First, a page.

I propose to take Questions Nos. 11, 17, 21 and 30 together.
Renewable energy currently accounts for 2 per cent of Ireland's total primary energy requirement and almost 6 per cent of installed electricity generation capacity. As a result of my initiatives to date, renewables are likely to account for approximately 10 per cent of the installed electricity capacity by the year 2000. The development of renewable energy is a cornerstone of the Government's overall energy policy. The use of renewables enables us to progress economically without adverse effect on the environment and also strengthens our security of energy supply.
In March 1995 I announced the winners of the first Alternative Energy Requirement Competition, AER 1, which was developed by my Department in conjunction with ESB to secure up to an additional 75 megawatts of electricity generation capacity from alternative sources. The response to the competition was such that a total of 34 contracts for a total additional electricity generation capacity of 111 megawatts were offered, as follows: wind — ten projects (73 megawatts); hydro — ten projects (4 megawatts);-landfill gas and waste — six projects (12 megawatts) and combined heat and power — eight projects (22 megawatts).
All AER 1 projects must be ready to sell electricity by 31 December 1997. Projects are at different stages of development with 22 of the 34 projects having secured planning permission to date. This represents a total additional capacity of 67 megawatts. Of the 34 contracts offered, 13 power purchase agreements, amounting to 35 megawatts, have been signed to date by developers. My Department monitors the progress of all the AER1 projects. From the latest information available to me, I estimate that the eventual outcome of AER 1 will be quite close to the original target of 75 megawatts.
As Deputies will by now be aware, I announced the result of the AER II competition in late February. This initiative will increase the installed electricity generation capacity from renewables by a further 30 megawatts. In April 1996 I launched a new long-term renewable energy strategy. Under the strategy I have set targets for the development of renewables in Ireland up to the year 2010.
As part of this I will in the coming weeks launch the AER III competition which will seek to secure an additional 100 megawatts from renewables by the end of 1999, made up of 90 megawatts from wind, 7 megawatts from biomass or waste and 3 megawatts from hydro. It is also my intention to organise a competition at the same time for the construction of Ireland's first wave energy to electricity pilot plant, to be built also by the end of 1999. Subject to EU approval, European Regional Development Fund funding of 9.3 million ECU, approximately £6.9 million, is available to support successful AER III projects. My strategy also sets annual targets of 30 megawatts for wind and 1 megawatt for hydro for the period 2000 to 2010. Specific targets for biomass-waste and landfill gas will be decided at a future date.
The European Union recognises the need to support the greater penetration of renewable energies into the energy market. The optimum exploitation of renewables can only be achieved within the framework of a co-ordinated support strategy. For this reason, and considering the important role renewable energy will play in meeting future Irish and EU energy needs, the development of an EU strategy for renewables was highlighted as an energy priority of Ireland's Presidency of the EU.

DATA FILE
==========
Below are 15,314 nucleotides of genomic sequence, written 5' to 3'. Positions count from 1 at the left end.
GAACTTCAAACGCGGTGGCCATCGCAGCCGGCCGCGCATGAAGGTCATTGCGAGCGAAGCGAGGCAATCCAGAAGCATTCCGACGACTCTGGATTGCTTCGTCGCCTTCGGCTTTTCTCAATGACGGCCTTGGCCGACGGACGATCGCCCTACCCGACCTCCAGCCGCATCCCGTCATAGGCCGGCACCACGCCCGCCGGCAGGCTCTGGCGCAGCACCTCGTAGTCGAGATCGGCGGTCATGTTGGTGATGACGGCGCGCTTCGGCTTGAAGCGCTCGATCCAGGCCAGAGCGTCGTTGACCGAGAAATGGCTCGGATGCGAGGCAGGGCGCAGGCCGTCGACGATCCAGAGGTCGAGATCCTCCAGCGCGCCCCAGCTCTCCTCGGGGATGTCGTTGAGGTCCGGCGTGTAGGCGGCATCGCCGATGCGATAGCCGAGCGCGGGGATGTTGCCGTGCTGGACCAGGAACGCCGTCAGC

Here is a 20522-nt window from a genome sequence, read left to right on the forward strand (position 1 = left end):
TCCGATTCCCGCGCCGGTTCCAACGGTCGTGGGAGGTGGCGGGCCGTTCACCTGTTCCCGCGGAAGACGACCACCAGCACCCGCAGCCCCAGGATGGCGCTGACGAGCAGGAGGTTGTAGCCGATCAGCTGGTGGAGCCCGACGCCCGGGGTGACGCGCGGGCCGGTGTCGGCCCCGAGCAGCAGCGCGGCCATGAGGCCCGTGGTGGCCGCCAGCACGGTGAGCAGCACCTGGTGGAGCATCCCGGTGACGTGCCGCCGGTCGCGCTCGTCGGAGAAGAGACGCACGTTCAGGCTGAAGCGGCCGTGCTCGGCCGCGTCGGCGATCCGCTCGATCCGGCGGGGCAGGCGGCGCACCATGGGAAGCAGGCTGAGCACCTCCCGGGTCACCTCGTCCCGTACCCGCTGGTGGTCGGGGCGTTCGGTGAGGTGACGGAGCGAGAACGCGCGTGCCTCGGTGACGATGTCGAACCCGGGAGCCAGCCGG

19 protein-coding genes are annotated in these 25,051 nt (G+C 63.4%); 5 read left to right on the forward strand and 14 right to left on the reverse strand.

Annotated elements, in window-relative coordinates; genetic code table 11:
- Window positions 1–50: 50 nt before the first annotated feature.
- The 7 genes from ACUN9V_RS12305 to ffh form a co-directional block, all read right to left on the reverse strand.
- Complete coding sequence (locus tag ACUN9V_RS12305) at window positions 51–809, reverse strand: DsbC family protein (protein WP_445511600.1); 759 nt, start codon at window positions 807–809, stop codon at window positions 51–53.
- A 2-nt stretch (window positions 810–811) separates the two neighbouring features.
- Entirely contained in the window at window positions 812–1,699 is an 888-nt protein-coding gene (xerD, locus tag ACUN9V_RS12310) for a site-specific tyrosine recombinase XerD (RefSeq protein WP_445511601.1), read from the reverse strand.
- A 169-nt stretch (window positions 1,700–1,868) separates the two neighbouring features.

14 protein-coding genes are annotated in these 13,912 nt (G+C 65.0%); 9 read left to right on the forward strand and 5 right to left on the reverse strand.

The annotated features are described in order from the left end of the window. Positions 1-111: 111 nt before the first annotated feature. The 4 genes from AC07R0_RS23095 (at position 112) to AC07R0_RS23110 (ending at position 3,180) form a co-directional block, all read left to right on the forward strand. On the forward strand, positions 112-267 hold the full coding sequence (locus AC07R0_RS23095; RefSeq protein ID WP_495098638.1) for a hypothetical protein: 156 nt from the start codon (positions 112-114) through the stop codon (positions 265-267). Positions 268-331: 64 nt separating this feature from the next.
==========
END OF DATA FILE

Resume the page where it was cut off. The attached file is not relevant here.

As a result of this prioritisation, and following pressure from me, the Commission presented a Green Paper on an EU Strategy for Renewable Energy to the Council of Ministers meeting which I chaired on 3 December last. Because of the importance I attach to renewables, the Irish Presidency held an open debate on the topic at Council. The Commission's Green Paper was generally welcomed by Ministers who recognised that renewables have a role to play in enhancing security of energy supply and in addressing the environmental impact of energy production.
The strategy must be capable of facilitating the successful exploitation of the European renewable resource and of supporting the development of a strong, self-sustaining and competitive renewable energy industry and technology manufacturing base. Only in this way can it make a positive contribution to job creation and economic development. I expect the strategy and a detailed action plan to be finalised by the middle of 1997.
The ALTENER 1 programme was introduced by the Commission in 1993 to facilitate the greater use of renewables. Ireland is committed to supporting the objectives of ALTENER which are: doubling the use of renewable energy sources from 4 per cent of total energy consumption in 1991 to 8 per cent by 2005, trebling the production of electricity from renewables by 2005, and securing a bio-fuels market share of 5 per cent of the total motor vehicle usage by 2005. Pending the introduction of ALTENER II, on which much progress was made during the Irish EU Energy Presidency, ALTENER 1 is continuing.
In addition to ALTENER, the Commission funds research on renewable energy technologies under the JOULE programme and technical demonstrations of innovative systems under the THERMIE programme. The THERMIE programme has, to date, created a significant energy impact in Ireland and for this reason I have made a special provision in my renewable energy strategy which guarantees electricity market access for THERMIE supported renewable energy projects.
At present in Ireland there are nine THERMIE supported renewable energy projects being developed. These amount to an additional capacity of 16.9 megawatts. My strategy has enabled these projects to succeed and entitles them to contract for the sale of electricity for a period of 15 years.